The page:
Collaboration has been an important idea in philanthropy for some time – in 2014 it became one of the sector’s most talked about issues of the year.
As funders strive to make change on a larger scale, on increasingly complex social problems, they realize more and more that they can’t go it alone. Now that 2015 is upon us, the question arises: How far has collaboration in philanthropy come?
The results are mixed, according to Kathleen Enright, CEO of Grantmakers for Effective Organizations (GEO). Though grantmakers (overwhelmingly) report being interested in supporting collaboration to achieve more impact, as of the close of 2014 they haven’t consistently funded the costs associated with this kind of collaboration.
In some ways this is understandable: Collaboration is expensive, time consuming, and doesn’t produce immediate wins. But taking the long view, philanthropy can’t afford not to collaborate – among other funders and with grantees.
Enright and her coauthors narrowed their focus on collaboration to three areas in GEO’s 2014 report, Is Grantmaking Getting Smarter?:
Funding nonprofit collaboration
Collaborating with one another
Creating an enabling environment that supports collaboration
The good news: Multiyear support has rebounded to pre-recession levels and general operating support increased from 20 percent to 25 percent as a share of total grantmaking dollars, according to the report.
The not-so-good news: “The 2014 findings suggest that grantmakers are now less likely than in 2011 to fund the costs of collaboration or managing strategic relationships among grantees,” wrote Enright. In 2011, 38 percent of foundations reported never or rarely funding the costs of collaboration and in 2014 the news for collaboration got even worse. Fifty-three percent of respondents said they “never or rarely provide this kind of support.”
But I thought collaboration was one of the hottest ideas of 2014? What’s going on? Maybe foundations expect their increased general operating support to be used for collaboration, or maybe they feel that with a rebounding economy, collaboration is less essential than it was in years past.
Whatever the cause, writes Enright, “if funders expect their grantees to collaborate, they have to be willing to underwrite the costs of doing so. Otherwise it’s an unfunded mandate that is unlikely to succeed.”
Collaboration among funders
In 2011 and 2014, 69 percent of foundations reported collaborating with other grantmakers to learn from the expertise of other funders and to achieve greater impact, according to the GEO report. This is good news to be sure, but as Enright says, “this further highlights the divide between what grantmakers are willing to support for themselves and what they are willing to fund for their grantees.”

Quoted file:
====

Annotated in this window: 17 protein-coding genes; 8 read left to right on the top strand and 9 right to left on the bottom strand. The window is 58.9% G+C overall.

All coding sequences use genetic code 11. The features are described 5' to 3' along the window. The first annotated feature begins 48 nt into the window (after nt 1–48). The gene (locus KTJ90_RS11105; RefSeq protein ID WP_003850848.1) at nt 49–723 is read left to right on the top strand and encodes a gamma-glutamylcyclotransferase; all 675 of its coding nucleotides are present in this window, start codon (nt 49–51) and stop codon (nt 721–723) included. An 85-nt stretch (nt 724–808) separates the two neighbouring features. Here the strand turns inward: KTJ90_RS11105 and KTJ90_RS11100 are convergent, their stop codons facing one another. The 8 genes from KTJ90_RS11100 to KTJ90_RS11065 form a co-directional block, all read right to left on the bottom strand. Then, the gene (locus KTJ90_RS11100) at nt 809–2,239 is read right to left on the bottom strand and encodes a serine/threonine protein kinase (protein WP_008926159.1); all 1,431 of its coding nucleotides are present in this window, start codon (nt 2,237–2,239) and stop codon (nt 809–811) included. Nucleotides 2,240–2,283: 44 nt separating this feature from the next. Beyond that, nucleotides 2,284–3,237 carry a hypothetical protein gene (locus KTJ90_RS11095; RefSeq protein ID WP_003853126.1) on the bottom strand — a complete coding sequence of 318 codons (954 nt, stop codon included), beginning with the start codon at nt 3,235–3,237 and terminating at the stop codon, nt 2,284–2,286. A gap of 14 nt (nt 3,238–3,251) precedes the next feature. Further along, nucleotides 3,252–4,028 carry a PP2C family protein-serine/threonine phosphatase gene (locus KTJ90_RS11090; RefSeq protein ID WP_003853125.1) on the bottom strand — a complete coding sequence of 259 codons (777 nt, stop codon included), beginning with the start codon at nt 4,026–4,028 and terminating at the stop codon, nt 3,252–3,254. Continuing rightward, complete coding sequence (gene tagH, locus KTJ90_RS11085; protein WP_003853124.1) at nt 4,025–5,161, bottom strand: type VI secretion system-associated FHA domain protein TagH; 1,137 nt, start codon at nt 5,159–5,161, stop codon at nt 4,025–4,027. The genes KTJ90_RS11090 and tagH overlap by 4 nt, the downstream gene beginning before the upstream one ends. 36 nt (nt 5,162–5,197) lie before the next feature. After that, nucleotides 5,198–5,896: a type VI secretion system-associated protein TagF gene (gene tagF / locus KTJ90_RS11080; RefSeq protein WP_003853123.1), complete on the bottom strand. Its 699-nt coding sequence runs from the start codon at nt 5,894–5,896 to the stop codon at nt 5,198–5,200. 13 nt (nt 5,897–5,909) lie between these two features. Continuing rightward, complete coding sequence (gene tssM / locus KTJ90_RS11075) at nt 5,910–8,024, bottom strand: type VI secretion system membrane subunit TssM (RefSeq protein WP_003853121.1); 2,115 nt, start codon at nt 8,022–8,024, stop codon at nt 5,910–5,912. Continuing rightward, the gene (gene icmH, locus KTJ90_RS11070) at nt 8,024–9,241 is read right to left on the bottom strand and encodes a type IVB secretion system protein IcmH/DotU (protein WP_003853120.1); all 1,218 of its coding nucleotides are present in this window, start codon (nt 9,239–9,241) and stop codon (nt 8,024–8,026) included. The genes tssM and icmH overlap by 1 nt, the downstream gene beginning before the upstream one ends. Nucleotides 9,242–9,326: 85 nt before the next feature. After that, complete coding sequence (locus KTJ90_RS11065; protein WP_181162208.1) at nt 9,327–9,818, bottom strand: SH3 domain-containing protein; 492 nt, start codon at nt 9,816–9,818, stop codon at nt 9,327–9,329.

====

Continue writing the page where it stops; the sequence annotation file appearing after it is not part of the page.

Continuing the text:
And though funders see the importance of understanding their progress toward achieving impact, they seem to be missing an opportunity to share what they find with other funders. While 76 percent of funders surveyed in the report evaluate their grantmaking successes and failures, less than half of those share these findings with other funders.
Creating an environment for collaboration
Sincerely reaching out and hearing what key stakeholders in the grantmaking process have to say is critical for incubating collaboration, and at last, Enright writes, the majority of foundations in the US are asking for grantee feedback. “Fully 92 percent of respondents indicated that it is important that staff build relationships with grantees so that grantees can be open about their challenges.” And 89 percent said that it’s important to provide opportunities for staff members to spend time outside the office with recipient communities or their grantees.
It’s clear that most everyone sees the value of collaboration in philanthropy. And there are strong efforts going on throughout the sector. It’s also clear that this work is challenging, and there are still opportunities left on the table.
The effort is summed up aptly by Angelica Salas, executive director of the Coalition for Humane Immigrant Rights of Los Angeles, as quoted in the report: “Bringing people together creates an incredible spirit of ‘let’s get something done.’ But getting something done requires resources. In addition to getting people to the table, we need to know that the product of the work will also be supported.”